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Resource Room Teacher jobs

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Resource Room Teacher Career Paths

Resource Room Teacher
Preschool Teacher Kindergarten Teacher Special Education Teacher
Assistant Principal
10 Yearsyrs
Special Educator Case Manager Program Manager
Business Development Manager
9 Yearsyrs
Lead Teacher Assistant Director General Manager
Chief Operating Officer
11 Yearsyrs
Summer School Teacher Math Teacher Adjunct Professor
Curriculum Director
9 Yearsyrs
Co-Teacher Head Teacher Lead Teacher
Director Of Preschool
7 Yearsyrs
Preschool Teacher Assistant Director General Manager
Director Of Sales
10 Yearsyrs
Co-Teacher Special Education Teacher
Director Of Special Education
12 Yearsyrs
Summer School Teacher Teacher Pre-K Teacher
Director Of Teacher Education
5 Yearsyrs
Specialist Service Manager Training Manager
Director, Learning And Development
12 Yearsyrs
Special Education Teacher Assistant Principal
Elementary School Principal
12 Yearsyrs
Adjunct Instructor Instructor Systems Administrator
Information Technology Manager
8 Yearsyrs
Special Educator Lead Teacher Office Manager
Marketing Director
7 Yearsyrs
Special Education Teacher Lead Teacher Office Manager
Marketing Manager
6 Yearsyrs
Resource Teacher Assistant Principal
Middle School Principal
12 Yearsyrs
Adjunct Instructor Assistant Professor Project Manager
Product Manager
7 Yearsyrs
Long Term Substitute Teacher Instructor Program Manager
Project Director
8 Yearsyrs
Lead Teacher Office Manager Account Manager
Sales Manager
5 Yearsyrs
Specialist Program Manager Education Director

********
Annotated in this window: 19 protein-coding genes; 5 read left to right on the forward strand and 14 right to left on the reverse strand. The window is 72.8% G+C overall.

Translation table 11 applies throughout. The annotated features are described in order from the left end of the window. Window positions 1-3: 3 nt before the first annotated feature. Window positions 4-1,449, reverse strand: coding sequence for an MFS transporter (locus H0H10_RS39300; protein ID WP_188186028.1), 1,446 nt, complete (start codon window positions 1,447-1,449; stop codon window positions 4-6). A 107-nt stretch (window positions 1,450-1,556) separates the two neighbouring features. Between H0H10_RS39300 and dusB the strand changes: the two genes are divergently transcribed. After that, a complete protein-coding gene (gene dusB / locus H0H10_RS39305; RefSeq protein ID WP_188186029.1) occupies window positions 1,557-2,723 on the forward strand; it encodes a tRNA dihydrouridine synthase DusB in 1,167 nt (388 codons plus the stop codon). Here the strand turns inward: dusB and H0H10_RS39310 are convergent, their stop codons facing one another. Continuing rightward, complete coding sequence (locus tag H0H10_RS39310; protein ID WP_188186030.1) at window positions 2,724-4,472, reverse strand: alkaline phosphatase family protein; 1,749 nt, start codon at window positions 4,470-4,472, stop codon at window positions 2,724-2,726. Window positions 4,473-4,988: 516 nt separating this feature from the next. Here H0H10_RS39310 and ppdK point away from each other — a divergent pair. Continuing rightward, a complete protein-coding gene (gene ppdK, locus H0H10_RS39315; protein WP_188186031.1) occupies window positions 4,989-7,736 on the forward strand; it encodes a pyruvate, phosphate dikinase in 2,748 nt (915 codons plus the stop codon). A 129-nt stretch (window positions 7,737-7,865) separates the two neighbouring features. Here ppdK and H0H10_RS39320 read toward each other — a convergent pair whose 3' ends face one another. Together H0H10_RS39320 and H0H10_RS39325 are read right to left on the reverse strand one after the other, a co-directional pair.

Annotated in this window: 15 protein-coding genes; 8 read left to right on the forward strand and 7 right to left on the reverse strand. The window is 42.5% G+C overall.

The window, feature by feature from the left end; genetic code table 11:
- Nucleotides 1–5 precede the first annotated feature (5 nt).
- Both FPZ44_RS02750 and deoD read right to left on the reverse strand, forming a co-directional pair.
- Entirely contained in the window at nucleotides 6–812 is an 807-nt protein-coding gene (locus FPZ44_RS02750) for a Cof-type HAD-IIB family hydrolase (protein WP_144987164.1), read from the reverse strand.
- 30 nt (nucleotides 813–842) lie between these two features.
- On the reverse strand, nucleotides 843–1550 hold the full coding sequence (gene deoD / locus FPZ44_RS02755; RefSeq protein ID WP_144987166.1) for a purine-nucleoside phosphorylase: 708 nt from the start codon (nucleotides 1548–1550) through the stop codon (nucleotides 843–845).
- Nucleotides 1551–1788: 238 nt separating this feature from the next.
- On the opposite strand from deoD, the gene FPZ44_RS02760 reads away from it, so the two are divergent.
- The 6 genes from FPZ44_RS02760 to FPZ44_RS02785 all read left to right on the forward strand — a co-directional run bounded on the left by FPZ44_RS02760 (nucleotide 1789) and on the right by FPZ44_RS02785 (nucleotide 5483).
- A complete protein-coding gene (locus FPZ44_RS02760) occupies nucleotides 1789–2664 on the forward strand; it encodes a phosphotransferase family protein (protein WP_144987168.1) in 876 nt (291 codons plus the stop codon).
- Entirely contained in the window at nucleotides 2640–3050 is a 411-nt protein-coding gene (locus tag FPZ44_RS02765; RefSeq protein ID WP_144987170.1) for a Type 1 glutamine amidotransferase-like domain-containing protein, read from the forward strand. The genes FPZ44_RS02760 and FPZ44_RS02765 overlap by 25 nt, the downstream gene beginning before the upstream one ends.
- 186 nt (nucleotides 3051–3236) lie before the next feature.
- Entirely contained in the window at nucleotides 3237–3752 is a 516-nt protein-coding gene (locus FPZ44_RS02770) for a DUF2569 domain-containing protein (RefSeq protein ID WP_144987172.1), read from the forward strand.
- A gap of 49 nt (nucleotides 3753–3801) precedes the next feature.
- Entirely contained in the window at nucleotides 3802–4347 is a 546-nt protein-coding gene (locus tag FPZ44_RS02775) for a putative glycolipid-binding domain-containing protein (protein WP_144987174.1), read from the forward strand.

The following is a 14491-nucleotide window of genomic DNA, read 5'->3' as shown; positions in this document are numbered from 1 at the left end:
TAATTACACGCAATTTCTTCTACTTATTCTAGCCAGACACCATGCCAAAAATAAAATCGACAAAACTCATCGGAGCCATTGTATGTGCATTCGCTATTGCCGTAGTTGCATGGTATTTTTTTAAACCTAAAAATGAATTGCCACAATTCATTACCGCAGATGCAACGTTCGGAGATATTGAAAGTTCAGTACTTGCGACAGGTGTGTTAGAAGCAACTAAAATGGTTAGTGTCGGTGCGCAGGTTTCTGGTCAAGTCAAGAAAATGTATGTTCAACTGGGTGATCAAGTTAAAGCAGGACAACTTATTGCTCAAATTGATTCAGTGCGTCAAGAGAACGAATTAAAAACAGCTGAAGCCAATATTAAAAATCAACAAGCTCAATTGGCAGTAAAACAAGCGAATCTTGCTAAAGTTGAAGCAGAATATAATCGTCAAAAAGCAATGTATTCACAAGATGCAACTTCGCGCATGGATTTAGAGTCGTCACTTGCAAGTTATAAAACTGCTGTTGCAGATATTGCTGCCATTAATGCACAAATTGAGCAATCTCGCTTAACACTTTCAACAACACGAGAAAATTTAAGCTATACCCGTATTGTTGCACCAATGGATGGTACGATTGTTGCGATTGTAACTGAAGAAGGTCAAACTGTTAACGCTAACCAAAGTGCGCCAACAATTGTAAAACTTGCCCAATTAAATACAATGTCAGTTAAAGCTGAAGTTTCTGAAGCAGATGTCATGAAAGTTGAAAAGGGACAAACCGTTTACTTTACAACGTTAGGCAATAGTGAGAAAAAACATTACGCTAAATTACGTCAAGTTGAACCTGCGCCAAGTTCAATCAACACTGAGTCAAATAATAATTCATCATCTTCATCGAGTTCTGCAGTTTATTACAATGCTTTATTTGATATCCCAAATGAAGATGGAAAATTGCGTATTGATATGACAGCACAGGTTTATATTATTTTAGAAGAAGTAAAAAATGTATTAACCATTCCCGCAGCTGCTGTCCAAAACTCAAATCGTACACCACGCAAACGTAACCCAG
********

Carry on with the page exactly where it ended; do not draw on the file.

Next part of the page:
School Director
7 Yearsyrs
Long Term Substitute Teacher Special Education Teacher Assistant Principal
School Principal
10 Yearsyrs
Resource Teacher Special Educator Assistant Principal
Vice Principal
9 Yearsyrs
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Average Length of Employment
Certified Teacher 4.5 years
Bilingual Teacher 4.4 years
Teacher 3.8 years
Group Teacher 3.6 years
Head Teacher 3.3 years
2nd Grade Teacher 3.2 years
Literature Teacher 3.1 years
Consultant Teacher 3.1 years
Resource Teacher 2.9 years
Language Teacher 2.9 years
Junior Teacher 2.9 years
ESL Teacher 2.7 years
5th Grade Teacher 2.6 years
Inclusion Teacher 2.6 years
Reading Teacher 2.6 years
Mentor Teacher 2.6 years
6th Grade Teacher 2.5 years
4th Grade Teacher 2.4 years
Teacher Associate 2.4 years
Class Teacher 2.4 years
1st Grade Teacher 2.3 years
Literacy Teacher 2.0 years
Co-Teacher 1.7 years
Teacher Internship 0.8 years
Student Teacher 0.7 years
Top Employers Before
Teacher 18.0%
Tutor 4.9%
Cashier 3.9%
Volunteer 2.6%
Internship 2.0%
Top Employers After
Teacher 18.2%
Cashier 3.8%
Tutor 3.6%
Volunteer 2.3%
Internship 2.1%
Instructor 2.1%
Principal 2.0%

Resource Room Teacher Demographics

Gender

Female

83.6%

Male

15.5%

Unknown

0.9%
Ethnicity

White

83.4%

Hispanic or Latino

9.7%

Asian

5.1%

Unknown

1.4%

Black or African American

0.5%
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Languages Spoken

Spanish

74.3%

French

5.7%

Danish

2.9%

Chinese

2.9%

German

2.9%

Hebrew

2.9%

Greek

2.9%

Korean

2.9%

Arabic